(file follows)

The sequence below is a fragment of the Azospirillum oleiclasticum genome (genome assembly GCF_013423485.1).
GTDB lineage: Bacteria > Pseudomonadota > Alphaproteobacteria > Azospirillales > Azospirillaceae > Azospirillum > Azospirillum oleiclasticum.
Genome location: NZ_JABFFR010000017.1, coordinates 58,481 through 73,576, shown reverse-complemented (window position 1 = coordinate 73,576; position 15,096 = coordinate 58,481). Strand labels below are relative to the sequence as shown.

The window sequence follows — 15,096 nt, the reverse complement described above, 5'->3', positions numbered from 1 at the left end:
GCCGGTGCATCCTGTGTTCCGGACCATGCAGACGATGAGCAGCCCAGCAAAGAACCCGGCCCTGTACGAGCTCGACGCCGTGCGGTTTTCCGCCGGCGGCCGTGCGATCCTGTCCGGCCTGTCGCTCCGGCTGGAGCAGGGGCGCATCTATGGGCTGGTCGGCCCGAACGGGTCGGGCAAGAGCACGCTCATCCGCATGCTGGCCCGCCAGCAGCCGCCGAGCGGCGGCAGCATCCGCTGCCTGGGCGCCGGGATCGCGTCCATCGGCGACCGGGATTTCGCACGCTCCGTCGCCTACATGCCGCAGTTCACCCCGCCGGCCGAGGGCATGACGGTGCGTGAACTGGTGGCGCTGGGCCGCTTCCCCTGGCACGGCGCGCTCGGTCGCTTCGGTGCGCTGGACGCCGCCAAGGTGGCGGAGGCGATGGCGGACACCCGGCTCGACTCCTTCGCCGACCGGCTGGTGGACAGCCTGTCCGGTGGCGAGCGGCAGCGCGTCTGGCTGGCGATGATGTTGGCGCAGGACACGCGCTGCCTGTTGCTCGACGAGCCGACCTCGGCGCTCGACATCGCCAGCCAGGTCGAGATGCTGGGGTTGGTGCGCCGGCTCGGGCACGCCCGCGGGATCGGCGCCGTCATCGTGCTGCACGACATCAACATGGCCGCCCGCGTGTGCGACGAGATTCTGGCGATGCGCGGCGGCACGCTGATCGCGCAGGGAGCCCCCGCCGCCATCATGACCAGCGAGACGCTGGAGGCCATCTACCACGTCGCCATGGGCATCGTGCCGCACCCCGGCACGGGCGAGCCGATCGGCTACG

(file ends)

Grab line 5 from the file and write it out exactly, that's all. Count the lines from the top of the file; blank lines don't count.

GCCGGTGCATCCTGTGTTCCGGACCATGCAGACGATGAGCAGCCCAGCAAAGAACCCGGCCCTGTACGAGCTCGACGCCGTGCGGTTTTCCGCCGGCGGCCGTGCGATCCTGTCCGGCCTGTCGCTCCGGCTGGAGCAGGGGCGCATCTATGGGCTGGTCGGCCCGAACGGGTCGGGCAAGAGCACGCTCATCCGCATGCTGGCCCGCCAGCAGCCGCCGAGCGGCGGCAGCATCCGCTGCCTGGGCGCCGGGATCGCGTCCATCGGCGACCGGGATTTCGCACGCTCCGTCGCCTACATGCCGCAGTTCACCCCGCCGGCCGAGGGCATGACGGTGCGTGAACTGGTGGCGCTGGGCCGCTTCCCCTGGCACGGCGCGCTCGGTCGCTTCGGTGCGCTGGACGCCGCCAAGGTGGCGGAGGCGATGGCGGACACCCGGCTCGACTCCTTCGCCGACCGGCTGGTGGACAGCCTGTCCGGTGGCGAGCGGCAGCGCGTCTGGCTGGCGATGATGTTGGCGCAGGACACGCGCTGCCTGTTGCTCGACGAGCCGACCTCGGCGCTCGACATCGCCAGCCAGGTCGAGATGCTGGGGTTGGTGCGCCGGCTCGGGCACGCCCGCGGGATCGGCGCCGTCATCGTGCTGCACGACATCAACATGGCCGCCCGCGTGTGCGACGAGATTCTGGCGATGCGCGGCGGCACGCTGATCGCGCAGGGAGCCCCCGCCGCCATCATGACCAGCGAGACGCTGGAGGCCATCTACCACGTCGCCATGGGCATCGTGCCGCACCCCGGCACGGGCGAGCCGATCGGCTACG